FlexBody Library

Animation of excavator with flexbody model used for the boom
FlexBody used as part of a suspension model

Overview

The FlexBody library enables you to build complete mechanical models combining flexible structures and rigid bodies. Using features of the Finite Element analysis tools Nastran, Genesis or Abaqus, large, complex Finite Element models can be reduced to simpler models consisting of a small number of boundary nodes, or attachment points, and frequency modes. The reduced models are read in to Dymola and define the flexible component which can be used as part of a Modelica system model. This approach enables the dynamics of the structure to be coupled to the behaviour of the complete system.

Key Features
Modelling Approach
Applications
Resources
    • Enables the creation of complete mechanical models combining flexible structures and rigid bodies.
    • Standard Finite Element analysis methods and tools are used to reduce the FE models and define flexible bodies for use in Dymola.
    • Reads the standard output files produced by Nastran, Genesis and Abaqus.
    • Compatible with the Modelica MultiBody library and other Modelica libraries based on this including
      the Vehicle Dynamics library.
    • Supports Dymola 2012 FD01 and later
    FlexBody Library
  • Nastran, Genesis and Abaqus include methods for model reduction known as Component Mode Synthesis or Craig-Bampton reduction. These transform the detailed Finite Element models in to more efficient representations for use in dynamics. This transformation reduces the models from 100,000’s degrees of freedom to a much smaller number of degrees of freedom at defined boundary nodes, or attachment points, and a number of frequency modes of the structure.

    The reduced models are defined by the Finite Element tools to represent small displacements of the boundary nodes. To capture the true dynamics of the body the deflections of the structure are super-imposed on the motion of a floating rigid reference frame that captures the large displacements and rigid body modes of the structure.

    The reduced models are then read in to Dymola using the FlexBody library. This then defines a flexible component which can be used as part of a Modelica system model and is compatible with the MultiBody library in the Modelica Standard Library. This approach enables the dynamics of the structure to be coupled to the behaviour of the complete system.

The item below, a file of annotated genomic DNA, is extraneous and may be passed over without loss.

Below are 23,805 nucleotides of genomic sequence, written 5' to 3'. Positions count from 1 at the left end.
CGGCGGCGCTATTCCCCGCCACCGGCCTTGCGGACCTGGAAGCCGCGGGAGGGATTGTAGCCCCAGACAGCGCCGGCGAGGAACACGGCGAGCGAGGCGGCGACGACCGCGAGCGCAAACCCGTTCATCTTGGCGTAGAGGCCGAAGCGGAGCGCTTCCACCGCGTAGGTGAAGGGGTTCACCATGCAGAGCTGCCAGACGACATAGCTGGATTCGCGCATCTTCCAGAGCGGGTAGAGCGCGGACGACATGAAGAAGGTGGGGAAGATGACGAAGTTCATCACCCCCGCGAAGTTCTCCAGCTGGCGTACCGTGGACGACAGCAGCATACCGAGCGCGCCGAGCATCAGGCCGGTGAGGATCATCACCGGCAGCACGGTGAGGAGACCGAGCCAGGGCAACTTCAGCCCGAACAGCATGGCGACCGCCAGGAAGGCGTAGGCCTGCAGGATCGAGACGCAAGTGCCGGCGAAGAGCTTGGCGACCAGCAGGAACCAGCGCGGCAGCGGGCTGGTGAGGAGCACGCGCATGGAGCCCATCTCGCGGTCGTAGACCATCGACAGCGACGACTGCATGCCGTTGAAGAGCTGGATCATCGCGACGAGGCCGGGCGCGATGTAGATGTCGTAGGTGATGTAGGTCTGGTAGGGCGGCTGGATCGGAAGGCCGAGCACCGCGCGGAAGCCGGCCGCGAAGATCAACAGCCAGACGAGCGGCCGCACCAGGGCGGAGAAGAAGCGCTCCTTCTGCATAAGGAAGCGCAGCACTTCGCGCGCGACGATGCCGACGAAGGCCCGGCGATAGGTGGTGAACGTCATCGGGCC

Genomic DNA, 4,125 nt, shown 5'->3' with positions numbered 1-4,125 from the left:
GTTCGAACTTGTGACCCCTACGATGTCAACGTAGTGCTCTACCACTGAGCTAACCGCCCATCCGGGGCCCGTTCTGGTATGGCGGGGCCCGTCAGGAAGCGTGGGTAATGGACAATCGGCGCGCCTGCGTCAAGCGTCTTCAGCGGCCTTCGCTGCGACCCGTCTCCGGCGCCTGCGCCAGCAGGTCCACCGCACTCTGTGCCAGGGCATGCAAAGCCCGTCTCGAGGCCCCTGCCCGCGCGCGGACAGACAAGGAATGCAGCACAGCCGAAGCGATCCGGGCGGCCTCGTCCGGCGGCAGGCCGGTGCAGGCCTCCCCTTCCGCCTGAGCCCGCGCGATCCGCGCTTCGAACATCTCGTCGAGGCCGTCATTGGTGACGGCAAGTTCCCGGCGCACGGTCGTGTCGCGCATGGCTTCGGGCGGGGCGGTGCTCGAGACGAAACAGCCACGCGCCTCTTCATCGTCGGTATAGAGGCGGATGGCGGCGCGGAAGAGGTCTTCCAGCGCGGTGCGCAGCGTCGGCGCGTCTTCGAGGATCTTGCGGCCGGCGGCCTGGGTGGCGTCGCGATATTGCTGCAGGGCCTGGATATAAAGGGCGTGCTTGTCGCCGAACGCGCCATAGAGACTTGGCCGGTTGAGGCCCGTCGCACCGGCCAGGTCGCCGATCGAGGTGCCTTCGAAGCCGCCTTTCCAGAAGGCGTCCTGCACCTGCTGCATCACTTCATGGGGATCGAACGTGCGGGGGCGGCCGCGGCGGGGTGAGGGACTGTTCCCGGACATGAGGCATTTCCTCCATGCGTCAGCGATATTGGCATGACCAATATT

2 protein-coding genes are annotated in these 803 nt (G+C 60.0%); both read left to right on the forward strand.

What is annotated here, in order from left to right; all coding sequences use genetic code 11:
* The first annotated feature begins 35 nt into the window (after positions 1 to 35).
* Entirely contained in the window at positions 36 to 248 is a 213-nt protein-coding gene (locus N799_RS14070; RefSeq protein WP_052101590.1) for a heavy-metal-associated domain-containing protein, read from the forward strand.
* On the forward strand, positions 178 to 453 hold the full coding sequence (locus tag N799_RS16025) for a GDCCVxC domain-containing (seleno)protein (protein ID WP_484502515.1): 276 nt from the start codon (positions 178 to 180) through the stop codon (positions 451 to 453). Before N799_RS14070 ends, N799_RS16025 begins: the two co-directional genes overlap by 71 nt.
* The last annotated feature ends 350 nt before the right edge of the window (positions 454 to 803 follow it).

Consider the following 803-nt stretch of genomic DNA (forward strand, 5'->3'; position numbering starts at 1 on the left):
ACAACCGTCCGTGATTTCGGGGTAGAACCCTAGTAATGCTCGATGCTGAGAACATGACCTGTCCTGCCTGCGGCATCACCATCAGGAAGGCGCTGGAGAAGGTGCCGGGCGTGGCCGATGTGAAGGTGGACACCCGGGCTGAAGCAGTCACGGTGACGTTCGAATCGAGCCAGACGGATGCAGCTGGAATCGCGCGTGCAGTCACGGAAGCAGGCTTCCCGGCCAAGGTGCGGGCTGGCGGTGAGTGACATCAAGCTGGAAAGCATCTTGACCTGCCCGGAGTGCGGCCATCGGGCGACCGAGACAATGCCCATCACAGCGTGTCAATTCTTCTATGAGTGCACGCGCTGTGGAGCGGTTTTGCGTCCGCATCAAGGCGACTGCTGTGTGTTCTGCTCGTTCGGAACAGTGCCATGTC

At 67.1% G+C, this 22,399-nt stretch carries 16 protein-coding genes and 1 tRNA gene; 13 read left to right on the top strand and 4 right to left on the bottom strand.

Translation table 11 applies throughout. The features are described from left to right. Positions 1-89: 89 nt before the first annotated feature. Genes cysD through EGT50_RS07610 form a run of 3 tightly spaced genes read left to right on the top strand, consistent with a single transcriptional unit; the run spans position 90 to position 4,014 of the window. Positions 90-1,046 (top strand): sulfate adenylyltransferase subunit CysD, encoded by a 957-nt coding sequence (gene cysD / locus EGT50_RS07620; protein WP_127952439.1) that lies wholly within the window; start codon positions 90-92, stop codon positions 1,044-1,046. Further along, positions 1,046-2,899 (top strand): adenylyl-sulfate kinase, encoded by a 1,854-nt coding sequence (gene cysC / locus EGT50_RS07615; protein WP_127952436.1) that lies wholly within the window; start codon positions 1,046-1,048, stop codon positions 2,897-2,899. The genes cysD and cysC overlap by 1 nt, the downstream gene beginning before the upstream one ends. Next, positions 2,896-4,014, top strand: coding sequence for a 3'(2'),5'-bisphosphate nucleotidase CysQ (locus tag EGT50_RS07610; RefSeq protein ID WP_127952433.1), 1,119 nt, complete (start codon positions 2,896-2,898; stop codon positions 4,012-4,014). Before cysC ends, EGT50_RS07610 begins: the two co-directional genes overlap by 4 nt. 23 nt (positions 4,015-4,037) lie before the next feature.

Importing FEA for use in a systems models
  • The typical application areas for the FlexBody library include robotic arms, large machines such as excavators and cranes, and automotive components like suspension arms, brakes and folding roof mechanisms.  The library is useful in any situation where the response of the structure has a significant impact on the overall system dynamics.  The library has been written to be compatible with the Modelica MultiBody library which is used as the basis for all other MultiBody applications such as Vehicle Dynamics.

    The model on the right uses a FlexBody component to model the lower control arm in the double wishbone suspension.  The suspension is then placed in a kinematics and compliance (KnC) test rig and the forces (red) and torques (green) acting at the wheel centre are applied.  In this case measured road load data is applied to the wheel hub and the response of the suspension can be assessed.

    By including the structural compliance in the control arms the effect on the toe and camber angles and the reactions in to the vehicle body can be assessed.  In addition the load cases for further finite element analysis (FEA) can be determined and the targets for the stiffness of the control arms can be refined.

    Model diagram using a FlexBody component to model a suspension control arm

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